The election has put a stop to planned increases in probate fees for England and Wales
Once a general election is called, there is usually a period known in parliamentary jargon as a ‘wash up’, during which outstanding legislation is passed, modified and passed or simply killed off, all in a matter of days. Unsurprisingly it is the more controversial proposals which generally get buried, as the timescale requires cooperation from the opposition to rush law onto the statute book.
Theresa May’s decision to call an election at seven weeks’ notice meant that all the outstanding legislation – including a 762-page Finance Bill – had to be dealt with in the space of a fortnight. One of the pieces of legislation which was dropped was “The Non-Contentious Probate Fees Order 2017”. It had reached the draft regulation stage, at which point it was proving to be anything but non-contentious.
The order would have restructured probate fees in England and Wales, moving them from a flat fee of up to £215 to a variable fee that started at £300 for estates valued at between £50,000 and £300,000 to a £20,000 fee for estates worth over £2,000,000.
The higher fees prompted the inevitable ‘new death tax’ headlines and one committee of MPs questioned their legality, arguing that the revised charges “appear … to have the hallmarks of taxes rather than fees”. Rather than face a battle for which it did not have time (nor probably the political appetite), the Ministry of Justice abandoned the legislation. It is unclear whether it will return after the election.
While the probate fee increase has disappeared, at least for the time being, the legislation introducing the new residence nil rate band came into force from April. If you have not yet reviewed your estate planning in the light of its introduction, now is the time to do so.
The value of tax reliefs depends on your individual circumstances. Tax laws can change. The Financial Conduct Authority does not regulate tax advice.
The US central bank, the Federal Reserve, has increased interest rates for a third time.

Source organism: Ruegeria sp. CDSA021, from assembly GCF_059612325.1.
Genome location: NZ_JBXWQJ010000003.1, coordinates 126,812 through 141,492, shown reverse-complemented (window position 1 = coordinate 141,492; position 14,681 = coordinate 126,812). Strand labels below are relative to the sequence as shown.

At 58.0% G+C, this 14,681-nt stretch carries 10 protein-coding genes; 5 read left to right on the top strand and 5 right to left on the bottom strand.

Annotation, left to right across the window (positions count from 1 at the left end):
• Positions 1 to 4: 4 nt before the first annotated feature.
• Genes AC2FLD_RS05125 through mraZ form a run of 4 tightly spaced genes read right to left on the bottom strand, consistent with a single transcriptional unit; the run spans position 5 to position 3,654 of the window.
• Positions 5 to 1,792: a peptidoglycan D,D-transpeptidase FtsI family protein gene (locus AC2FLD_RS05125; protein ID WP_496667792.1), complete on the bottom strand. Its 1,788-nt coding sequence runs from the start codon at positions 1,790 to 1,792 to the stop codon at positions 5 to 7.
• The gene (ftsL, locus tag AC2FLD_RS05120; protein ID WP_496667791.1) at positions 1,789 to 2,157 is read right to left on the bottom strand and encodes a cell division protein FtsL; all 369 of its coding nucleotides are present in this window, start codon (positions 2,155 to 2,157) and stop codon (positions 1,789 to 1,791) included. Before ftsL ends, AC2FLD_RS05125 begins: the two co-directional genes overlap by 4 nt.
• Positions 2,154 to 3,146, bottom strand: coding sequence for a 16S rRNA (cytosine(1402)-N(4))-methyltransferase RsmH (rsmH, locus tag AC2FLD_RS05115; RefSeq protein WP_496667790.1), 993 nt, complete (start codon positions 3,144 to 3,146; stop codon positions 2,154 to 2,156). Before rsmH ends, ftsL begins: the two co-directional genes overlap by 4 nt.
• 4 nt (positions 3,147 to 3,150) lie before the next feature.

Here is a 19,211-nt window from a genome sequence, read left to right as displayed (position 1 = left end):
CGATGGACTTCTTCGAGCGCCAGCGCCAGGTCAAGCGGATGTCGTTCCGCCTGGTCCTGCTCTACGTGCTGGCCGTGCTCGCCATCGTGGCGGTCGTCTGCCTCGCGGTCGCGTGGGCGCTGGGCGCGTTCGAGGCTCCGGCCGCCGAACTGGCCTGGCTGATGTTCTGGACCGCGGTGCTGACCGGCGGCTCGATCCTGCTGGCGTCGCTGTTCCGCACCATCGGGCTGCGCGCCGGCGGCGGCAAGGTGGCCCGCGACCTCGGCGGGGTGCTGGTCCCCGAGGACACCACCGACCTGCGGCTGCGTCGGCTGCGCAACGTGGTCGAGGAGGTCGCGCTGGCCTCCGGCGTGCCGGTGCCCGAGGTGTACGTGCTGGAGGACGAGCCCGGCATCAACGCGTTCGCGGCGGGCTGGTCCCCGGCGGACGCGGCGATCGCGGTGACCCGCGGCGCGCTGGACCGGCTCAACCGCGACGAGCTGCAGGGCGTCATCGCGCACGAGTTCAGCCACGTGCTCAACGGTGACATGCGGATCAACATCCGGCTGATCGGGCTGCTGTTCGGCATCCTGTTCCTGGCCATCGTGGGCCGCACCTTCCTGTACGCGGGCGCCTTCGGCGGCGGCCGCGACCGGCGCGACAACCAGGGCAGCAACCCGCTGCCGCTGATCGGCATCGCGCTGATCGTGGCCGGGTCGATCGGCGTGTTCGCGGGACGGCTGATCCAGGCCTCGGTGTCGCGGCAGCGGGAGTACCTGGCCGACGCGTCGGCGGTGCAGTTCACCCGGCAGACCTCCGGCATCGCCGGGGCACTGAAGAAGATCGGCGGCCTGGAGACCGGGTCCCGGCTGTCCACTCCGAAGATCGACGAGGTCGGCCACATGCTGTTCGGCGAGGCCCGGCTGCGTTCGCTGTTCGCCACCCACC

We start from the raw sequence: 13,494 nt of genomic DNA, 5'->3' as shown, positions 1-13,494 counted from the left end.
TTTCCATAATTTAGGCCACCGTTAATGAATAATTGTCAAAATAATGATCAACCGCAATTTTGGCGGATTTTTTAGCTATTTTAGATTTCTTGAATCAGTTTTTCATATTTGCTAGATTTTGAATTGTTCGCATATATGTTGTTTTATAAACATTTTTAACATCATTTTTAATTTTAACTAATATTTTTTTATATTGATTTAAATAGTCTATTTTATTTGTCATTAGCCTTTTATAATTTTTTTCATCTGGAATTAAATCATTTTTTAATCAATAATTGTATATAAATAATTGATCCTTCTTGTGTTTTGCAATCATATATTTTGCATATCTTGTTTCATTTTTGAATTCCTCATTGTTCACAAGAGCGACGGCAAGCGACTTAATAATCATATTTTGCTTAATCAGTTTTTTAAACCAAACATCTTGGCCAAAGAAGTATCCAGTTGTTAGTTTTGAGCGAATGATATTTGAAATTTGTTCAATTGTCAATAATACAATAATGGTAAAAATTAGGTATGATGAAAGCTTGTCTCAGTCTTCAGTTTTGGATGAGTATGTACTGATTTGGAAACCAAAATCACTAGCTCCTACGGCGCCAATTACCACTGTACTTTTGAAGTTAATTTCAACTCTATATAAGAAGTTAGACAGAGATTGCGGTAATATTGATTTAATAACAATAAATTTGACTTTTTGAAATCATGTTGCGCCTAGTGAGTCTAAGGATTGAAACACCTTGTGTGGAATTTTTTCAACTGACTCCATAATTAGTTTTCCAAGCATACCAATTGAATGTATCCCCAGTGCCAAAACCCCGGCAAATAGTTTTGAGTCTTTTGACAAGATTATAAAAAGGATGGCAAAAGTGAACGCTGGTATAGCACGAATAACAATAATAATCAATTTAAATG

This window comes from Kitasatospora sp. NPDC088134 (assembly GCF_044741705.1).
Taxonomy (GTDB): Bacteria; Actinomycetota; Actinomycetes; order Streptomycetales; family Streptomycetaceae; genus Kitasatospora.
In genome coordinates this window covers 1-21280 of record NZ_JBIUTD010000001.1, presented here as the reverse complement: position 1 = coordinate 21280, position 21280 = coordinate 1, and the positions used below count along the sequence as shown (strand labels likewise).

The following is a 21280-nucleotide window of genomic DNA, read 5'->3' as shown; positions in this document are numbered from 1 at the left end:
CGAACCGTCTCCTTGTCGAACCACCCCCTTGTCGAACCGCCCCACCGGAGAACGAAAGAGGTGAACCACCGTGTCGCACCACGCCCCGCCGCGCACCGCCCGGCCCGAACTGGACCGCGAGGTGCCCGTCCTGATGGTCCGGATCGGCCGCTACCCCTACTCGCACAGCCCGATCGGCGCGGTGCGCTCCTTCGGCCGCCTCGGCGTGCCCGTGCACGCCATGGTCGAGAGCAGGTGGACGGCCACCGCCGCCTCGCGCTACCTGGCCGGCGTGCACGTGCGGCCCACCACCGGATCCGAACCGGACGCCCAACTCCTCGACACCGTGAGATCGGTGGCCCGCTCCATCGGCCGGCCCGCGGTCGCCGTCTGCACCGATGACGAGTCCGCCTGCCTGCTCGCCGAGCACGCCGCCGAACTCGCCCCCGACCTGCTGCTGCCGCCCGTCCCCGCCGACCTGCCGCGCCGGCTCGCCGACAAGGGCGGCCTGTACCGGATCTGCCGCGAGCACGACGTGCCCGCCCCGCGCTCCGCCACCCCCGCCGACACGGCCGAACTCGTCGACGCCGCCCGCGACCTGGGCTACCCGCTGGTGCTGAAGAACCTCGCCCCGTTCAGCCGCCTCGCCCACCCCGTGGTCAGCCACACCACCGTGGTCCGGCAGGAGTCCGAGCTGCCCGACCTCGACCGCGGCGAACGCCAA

This might look like a piece of modern art, but it’s not. The illustration above is what has become known as the “dot plot”. Each dot represents where a member of the US Federal Reserve’s rate-setting committee expects short term interest rates to be at the end of the year. For example, the longest line of dots in 2017 shows that nine members expect an end of year rate of around 1.35%, while the most popular ‘longer run’ estimate is 3.0%.
In March, the Federal Reserve raised its main interest rate by a well-publicised 0.25% to a band between 0.75% and 1.00%. The general view now is that 2017 will see two more increases – hence the 1.35% (actually 1.375%) line on the dot plot.
The day after the US central bank raised its rates, the Bank of England’s Monetary Policy Committee (MPC) voted 8-1 in favour on holding base rate at 0.25%. The sole dissenter, Kristin Forbes, wanted a 0.25% rate rise, but her voice will soon disappear as she leaves the MPC in June. According to the Financial Times, traders do not see the first UK rate rise happening until early 2019. The Bank is expected to ‘look through’ (that is, ignore) the rise in inflation that will occur in 2017 as the weak pound works its way through to retail prices. The latest inflation data, showing a 0.5% jump in the CPI annual rate to 2.3% for February, underlines the point.
It is now over eight years since the Bank cut rates to a fraction of 1%. The impact of such a long period of ultra-low rates has been controversial, particularly its effect on savers with cash deposits and final salary pension schemes with burgeoning liabilities.
If you need income from your capital, there are plenty of options to consider that offer more than deposit rates. For example, the average dividend yield on UK shares is around 3.5%. For more details on the income options available, do talk to us.
The value of your investment can go down as well as up and you may not get back the full amount you invested. Past performance is not a reliable indicator of future performance. Investing in shares should be regarded as a long-term investment and should fit in with your overall attitude to risk and financial circumstances.
Following the significant global malware attack by WannaCry, we wanted to confirm that our systems have not been impacted.
We constantly work to maintain a high level of security on our network and will continue to closely monitor the situation.